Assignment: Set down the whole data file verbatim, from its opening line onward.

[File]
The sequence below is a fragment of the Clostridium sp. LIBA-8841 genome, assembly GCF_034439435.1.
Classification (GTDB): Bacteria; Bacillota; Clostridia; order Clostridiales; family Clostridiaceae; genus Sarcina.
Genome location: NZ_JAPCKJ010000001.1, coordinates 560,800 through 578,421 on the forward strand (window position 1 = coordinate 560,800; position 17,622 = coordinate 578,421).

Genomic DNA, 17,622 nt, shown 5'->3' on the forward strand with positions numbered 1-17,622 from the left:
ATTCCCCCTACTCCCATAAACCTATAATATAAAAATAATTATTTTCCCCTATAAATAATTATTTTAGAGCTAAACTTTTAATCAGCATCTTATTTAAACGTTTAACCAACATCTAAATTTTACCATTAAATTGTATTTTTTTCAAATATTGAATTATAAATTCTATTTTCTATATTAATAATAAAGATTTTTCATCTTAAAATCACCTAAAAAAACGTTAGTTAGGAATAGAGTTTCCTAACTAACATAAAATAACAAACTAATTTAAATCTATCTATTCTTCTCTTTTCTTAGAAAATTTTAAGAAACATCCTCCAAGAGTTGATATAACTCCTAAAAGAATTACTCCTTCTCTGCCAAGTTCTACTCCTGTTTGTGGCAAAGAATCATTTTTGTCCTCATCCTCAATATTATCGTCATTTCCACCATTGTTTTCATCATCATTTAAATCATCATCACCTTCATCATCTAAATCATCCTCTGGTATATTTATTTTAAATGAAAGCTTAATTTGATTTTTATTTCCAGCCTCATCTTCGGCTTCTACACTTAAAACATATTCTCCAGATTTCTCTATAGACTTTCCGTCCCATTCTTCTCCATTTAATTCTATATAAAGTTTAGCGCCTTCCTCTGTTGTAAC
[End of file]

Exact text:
The sequence below is a fragment of the Clostridium sp. LIBA-8841 genome, assembly GCF_034439435.1.
Classification (GTDB): Bacteria; Bacillota; Clostridia; order Clostridiales; family Clostridiaceae; genus Sarcina.
Genome location: NZ_JAPCKJ010000001.1, coordinates 560,800 through 578,421 on the forward strand (window position 1 = coordinate 560,800; position 17,622 = coordinate 578,421).

Genomic DNA, 17,622 nt, shown 5'->3' on the forward strand with positions numbered 1-17,622 from the left:
ATTCCCCCTACTCCCATAAACCTATAATATAAAAATAATTATTTTCCCCTATAAATAATTATTTTAGAGCTAAACTTTTAATCAGCATCTTATTTAAACGTTTAACCAACATCTAAATTTTACCATTAAATTGTATTTTTTTCAAATATTGAATTATAAATTCTATTTTCTATATTAATAATAAAGATTTTTCATCTTAAAATCACCTAAAAAAACGTTAGTTAGGAATAGAGTTTCCTAACTAACATAAAATAACAAACTAATTTAAATCTATCTATTCTTCTCTTTTCTTAGAAAATTTTAAGAAACATCCTCCAAGAGTTGATATAACTCCTAAAAGAATTACTCCTTCTCTGCCAAGTTCTACTCCTGTTTGTGGCAAAGAATCATTTTTGTCCTCATCCTCAATATTATCGTCATTTCCACCATTGTTTTCATCATCATTTAAATCATCATCACCTTCATCATCTAAATCATCCTCTGGTATATTTATTTTAAATGAAAGCTTAATTTGATTTTTATTTCCAGCCTCATCTTCGGCTTCTACACTTAAAACATATTCTCCAGATTTCTCTATAGACTTTCCGTCCCATTCTTCTCCATTTAATTCTATATAAAGTTTAGCGCCTTCCTCTGTTGTAAC